Editorial: This is one day to think small

Spread your shopping cheer locally on Small Business Saturday

Today’s a great day to mind someone else’s business.

 

A relatively recent tradition, and in our view a brilliant one, today is the eighth national Small Business Saturday, when we’re all encouraged to patronize local and locally owned businesses.

The big chains – which get big precisely because they have found a formula and business model that folks flock to – have made a nice living off of Black Friday, America’s unofficial start to the Christmas shopping season.

Meanwhile, they and Internet shopping sites clean up on Cyber Monday, which is this Monday. These days, we hardly need to be reminded to shop online; it’s become a tradition of its own making.

But in the holiday hubbub and the jubilant noise of Black Friday and Cyber Monday, we risk shortchanging what used to be called “mom and pop” stores — local retail outlets operated on shoestrings by hardworking friends and neighbors, often pillars of the community and leading philanthropists in their own right.

These are community members who work tirelessly to build a business from scratch, and who offer unique inventories and personalized service powered by the ability to make executive decisions on the spot.

Indeed, small businesses are the backbone of the American economy.

And that’s not just a feel-good slogan, either. According to Inc.com:

In 2010, “there were 27.9 million small businesses registered in the United States, compared to just 18,500 companies of 500 employees or more.”

Even though less than a quarter of small businesses employ others, “almost half of the nation’s private sector workforce (49.2 percent) is employed by small business – that’s 120 million people.”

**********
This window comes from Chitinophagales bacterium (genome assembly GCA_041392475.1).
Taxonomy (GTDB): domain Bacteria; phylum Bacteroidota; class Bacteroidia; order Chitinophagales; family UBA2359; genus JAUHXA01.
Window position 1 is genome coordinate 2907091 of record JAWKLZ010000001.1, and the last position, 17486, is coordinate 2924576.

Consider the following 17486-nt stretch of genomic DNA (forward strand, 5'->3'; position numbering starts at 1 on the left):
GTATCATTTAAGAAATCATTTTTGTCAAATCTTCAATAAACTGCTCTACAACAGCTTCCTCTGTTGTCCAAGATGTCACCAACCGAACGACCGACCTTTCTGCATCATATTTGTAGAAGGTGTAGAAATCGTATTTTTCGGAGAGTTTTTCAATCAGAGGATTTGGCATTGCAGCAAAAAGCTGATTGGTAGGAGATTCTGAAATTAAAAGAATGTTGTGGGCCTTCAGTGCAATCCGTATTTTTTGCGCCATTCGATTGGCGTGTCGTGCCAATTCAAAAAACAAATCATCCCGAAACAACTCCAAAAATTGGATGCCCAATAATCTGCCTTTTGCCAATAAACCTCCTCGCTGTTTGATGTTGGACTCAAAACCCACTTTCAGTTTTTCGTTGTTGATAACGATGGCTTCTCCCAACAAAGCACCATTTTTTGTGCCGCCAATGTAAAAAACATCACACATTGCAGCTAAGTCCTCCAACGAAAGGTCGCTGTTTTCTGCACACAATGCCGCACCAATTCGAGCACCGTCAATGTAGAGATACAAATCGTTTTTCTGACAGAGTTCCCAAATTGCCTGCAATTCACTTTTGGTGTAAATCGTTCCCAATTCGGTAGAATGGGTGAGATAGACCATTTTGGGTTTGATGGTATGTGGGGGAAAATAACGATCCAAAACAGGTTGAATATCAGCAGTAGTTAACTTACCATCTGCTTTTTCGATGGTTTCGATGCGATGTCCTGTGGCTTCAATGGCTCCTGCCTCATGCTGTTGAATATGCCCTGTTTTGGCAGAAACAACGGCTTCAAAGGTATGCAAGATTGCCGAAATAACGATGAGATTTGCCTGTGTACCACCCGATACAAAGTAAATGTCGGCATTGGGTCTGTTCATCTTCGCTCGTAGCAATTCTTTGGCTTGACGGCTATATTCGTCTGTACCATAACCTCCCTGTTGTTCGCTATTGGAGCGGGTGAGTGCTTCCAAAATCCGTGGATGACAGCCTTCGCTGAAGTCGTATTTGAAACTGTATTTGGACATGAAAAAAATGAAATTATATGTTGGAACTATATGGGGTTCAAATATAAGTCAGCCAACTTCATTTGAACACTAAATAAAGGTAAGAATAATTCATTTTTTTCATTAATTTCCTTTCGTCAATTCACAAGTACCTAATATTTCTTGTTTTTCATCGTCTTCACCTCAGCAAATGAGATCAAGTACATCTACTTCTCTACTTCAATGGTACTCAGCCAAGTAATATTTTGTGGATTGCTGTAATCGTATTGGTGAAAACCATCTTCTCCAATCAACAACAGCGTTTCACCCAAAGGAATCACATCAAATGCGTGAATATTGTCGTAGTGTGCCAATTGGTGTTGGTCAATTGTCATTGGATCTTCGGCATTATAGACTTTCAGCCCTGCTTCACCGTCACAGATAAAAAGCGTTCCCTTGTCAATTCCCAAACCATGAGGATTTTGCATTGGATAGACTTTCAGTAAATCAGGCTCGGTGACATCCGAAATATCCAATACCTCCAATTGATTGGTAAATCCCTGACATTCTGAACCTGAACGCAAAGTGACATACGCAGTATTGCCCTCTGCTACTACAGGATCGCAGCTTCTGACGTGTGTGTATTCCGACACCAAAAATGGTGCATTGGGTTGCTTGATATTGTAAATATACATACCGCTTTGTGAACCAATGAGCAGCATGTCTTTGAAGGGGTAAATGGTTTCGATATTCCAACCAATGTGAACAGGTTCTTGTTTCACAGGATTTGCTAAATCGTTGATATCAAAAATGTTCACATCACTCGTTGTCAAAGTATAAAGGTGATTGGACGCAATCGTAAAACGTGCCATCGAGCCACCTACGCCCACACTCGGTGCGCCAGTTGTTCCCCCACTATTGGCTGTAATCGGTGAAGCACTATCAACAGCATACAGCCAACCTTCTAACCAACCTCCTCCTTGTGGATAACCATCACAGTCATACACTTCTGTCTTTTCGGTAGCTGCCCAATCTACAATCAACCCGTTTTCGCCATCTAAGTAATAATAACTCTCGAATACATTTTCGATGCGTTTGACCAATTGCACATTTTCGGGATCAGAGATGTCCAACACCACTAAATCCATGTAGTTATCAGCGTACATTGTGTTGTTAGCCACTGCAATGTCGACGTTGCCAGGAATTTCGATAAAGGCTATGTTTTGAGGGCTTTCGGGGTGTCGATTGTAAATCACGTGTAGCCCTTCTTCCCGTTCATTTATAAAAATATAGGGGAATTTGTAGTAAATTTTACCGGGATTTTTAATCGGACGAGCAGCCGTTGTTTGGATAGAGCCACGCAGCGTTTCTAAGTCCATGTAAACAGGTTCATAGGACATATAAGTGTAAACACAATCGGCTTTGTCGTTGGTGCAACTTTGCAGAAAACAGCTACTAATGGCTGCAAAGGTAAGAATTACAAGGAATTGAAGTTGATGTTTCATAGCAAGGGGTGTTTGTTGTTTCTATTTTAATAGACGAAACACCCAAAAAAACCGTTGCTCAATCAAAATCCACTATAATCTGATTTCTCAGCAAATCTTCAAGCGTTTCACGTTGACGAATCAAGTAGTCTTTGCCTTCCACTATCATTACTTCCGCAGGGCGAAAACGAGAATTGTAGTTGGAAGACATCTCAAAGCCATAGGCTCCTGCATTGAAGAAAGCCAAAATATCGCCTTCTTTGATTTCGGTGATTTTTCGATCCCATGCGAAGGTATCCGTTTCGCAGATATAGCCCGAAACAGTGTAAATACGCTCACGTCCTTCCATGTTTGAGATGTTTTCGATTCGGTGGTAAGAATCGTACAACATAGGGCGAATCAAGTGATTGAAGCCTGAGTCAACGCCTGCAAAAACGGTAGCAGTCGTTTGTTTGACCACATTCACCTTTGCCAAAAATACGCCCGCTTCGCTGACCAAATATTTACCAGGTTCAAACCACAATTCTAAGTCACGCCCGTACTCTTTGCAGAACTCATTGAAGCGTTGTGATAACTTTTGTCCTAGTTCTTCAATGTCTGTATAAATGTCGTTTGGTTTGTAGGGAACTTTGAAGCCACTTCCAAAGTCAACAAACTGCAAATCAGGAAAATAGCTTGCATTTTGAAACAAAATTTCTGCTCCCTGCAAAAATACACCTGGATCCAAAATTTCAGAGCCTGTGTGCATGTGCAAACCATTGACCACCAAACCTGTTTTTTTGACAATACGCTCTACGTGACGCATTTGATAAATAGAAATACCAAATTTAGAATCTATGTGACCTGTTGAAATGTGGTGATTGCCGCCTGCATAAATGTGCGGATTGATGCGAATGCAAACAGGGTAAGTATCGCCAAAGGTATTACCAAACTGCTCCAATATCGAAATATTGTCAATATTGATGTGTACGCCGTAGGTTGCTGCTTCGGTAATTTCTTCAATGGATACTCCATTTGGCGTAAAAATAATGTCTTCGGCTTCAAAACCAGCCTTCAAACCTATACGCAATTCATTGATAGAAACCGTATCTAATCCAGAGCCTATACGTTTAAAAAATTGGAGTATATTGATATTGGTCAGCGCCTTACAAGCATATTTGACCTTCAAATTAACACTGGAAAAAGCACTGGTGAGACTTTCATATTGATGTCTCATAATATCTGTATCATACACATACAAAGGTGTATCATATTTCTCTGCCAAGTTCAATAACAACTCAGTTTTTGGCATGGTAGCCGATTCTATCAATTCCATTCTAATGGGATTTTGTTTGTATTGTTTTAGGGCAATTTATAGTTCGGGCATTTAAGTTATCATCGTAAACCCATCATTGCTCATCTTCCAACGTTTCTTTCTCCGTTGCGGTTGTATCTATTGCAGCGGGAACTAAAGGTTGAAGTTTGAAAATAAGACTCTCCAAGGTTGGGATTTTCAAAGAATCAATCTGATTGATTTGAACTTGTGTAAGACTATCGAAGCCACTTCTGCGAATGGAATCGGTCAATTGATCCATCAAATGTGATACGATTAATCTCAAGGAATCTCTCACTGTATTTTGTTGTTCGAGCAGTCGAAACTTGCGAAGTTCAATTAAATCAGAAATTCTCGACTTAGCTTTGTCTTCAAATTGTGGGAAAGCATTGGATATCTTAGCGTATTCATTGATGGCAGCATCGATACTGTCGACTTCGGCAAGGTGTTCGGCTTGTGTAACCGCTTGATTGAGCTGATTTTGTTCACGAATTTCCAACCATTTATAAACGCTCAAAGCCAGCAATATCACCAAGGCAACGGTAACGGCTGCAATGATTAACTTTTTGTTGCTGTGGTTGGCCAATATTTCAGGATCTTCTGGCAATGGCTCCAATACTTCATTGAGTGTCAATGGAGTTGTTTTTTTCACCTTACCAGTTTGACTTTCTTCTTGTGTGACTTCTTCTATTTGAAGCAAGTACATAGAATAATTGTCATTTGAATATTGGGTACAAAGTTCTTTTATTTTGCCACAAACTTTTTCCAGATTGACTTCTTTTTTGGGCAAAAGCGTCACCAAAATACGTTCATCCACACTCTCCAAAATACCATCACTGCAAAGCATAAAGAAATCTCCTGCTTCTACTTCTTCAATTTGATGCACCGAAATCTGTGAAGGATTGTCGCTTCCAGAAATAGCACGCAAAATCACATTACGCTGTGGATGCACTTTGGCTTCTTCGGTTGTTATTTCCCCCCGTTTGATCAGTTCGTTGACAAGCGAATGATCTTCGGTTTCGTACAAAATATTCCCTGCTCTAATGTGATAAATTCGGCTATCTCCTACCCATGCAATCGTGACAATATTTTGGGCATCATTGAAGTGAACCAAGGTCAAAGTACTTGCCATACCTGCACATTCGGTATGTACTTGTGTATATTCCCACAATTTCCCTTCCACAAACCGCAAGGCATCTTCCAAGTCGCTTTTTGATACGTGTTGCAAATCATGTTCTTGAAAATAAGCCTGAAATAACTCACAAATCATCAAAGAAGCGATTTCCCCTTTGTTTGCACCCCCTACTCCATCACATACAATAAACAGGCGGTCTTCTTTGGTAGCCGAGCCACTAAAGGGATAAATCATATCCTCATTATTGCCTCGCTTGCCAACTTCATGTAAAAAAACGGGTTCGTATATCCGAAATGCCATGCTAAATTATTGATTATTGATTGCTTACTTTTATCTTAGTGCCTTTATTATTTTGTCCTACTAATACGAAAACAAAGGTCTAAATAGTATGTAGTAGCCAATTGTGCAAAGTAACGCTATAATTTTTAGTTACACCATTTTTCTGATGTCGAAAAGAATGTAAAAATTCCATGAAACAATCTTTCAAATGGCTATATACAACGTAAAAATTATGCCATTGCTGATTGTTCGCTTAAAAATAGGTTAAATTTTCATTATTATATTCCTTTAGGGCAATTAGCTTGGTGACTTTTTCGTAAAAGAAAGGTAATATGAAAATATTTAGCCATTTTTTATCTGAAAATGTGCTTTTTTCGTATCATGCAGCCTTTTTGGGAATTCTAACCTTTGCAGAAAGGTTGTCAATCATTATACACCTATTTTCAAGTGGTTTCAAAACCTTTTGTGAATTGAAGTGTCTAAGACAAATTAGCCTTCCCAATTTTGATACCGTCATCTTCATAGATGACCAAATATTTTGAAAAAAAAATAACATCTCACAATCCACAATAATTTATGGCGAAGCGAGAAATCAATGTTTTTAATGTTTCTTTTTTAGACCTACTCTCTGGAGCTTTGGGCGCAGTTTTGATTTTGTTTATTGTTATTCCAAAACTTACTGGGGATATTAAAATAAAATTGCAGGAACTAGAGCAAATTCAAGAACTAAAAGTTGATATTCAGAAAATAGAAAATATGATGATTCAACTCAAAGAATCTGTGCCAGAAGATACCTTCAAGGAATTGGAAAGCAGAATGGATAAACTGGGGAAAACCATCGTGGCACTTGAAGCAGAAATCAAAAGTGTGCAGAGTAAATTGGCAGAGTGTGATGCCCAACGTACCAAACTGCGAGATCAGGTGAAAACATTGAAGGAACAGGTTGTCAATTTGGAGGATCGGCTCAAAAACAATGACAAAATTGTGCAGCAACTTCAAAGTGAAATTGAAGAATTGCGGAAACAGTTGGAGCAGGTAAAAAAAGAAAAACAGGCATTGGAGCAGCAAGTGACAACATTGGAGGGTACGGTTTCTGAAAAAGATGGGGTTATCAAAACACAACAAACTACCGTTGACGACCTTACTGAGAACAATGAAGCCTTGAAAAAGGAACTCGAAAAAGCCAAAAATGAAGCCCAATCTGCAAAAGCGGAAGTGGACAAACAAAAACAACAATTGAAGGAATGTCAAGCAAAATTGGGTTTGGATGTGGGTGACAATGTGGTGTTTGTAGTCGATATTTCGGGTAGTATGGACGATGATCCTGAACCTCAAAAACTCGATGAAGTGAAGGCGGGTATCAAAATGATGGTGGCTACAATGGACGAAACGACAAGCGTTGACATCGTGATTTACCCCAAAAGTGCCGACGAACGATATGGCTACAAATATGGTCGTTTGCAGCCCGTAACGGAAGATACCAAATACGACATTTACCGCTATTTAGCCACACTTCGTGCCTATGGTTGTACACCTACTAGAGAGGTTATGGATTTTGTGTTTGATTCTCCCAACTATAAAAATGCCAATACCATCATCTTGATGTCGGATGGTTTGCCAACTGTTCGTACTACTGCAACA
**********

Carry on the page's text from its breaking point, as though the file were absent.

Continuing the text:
“Since 1995, small businesses have been responsible for creating two out of every three – or 64 percent – of net new jobs in our country.”

Small businesses are innovation incubators: “A study conducted by the Small Business Administration found that small businesses produced 16 times more patents per employee compared to larger patenting firms.”

Area chambers of commerce have run full tilt with the Small Business Saturday idea: The Augusta Metro Chamber of Commerce’s “Small Business Saturday® Passport Shopping Contest,” which has run all week and ends today, offers a downloadable and printable “passport” to get stamped at participating businesses (http://bit.ly/2Ar80Vm). Completed passports can be entered in a drawing to win a two-night getaway in Jacksonville, Fla.

To enter, take a picture of your completed passport and email it to sabrina.balthrop@augustametrochamber.com by 5 p.m. Monday.

Similarly, the North Augusta Chamber is offering the “Chamber Express,”which has been issuing shoppers “travel books” they can get stamped at each participating business, or “whistle stop.”

The North Augusta event concludes with a “Shopping Extravaganza” at St. Bartholomew Episcopal Church, 471 W. Martintown Road – where travel books can be redeemed for chances at cash prizes.

Contrary to some of the antics on Black Friday, shopping should be fun. We’re taking advantage of a land of plenty, in order to fulfill a need or want in our lives.

And often we’re doing it with family we may not see all year long.

Let’s spread the cheer to our family businesses too.

 

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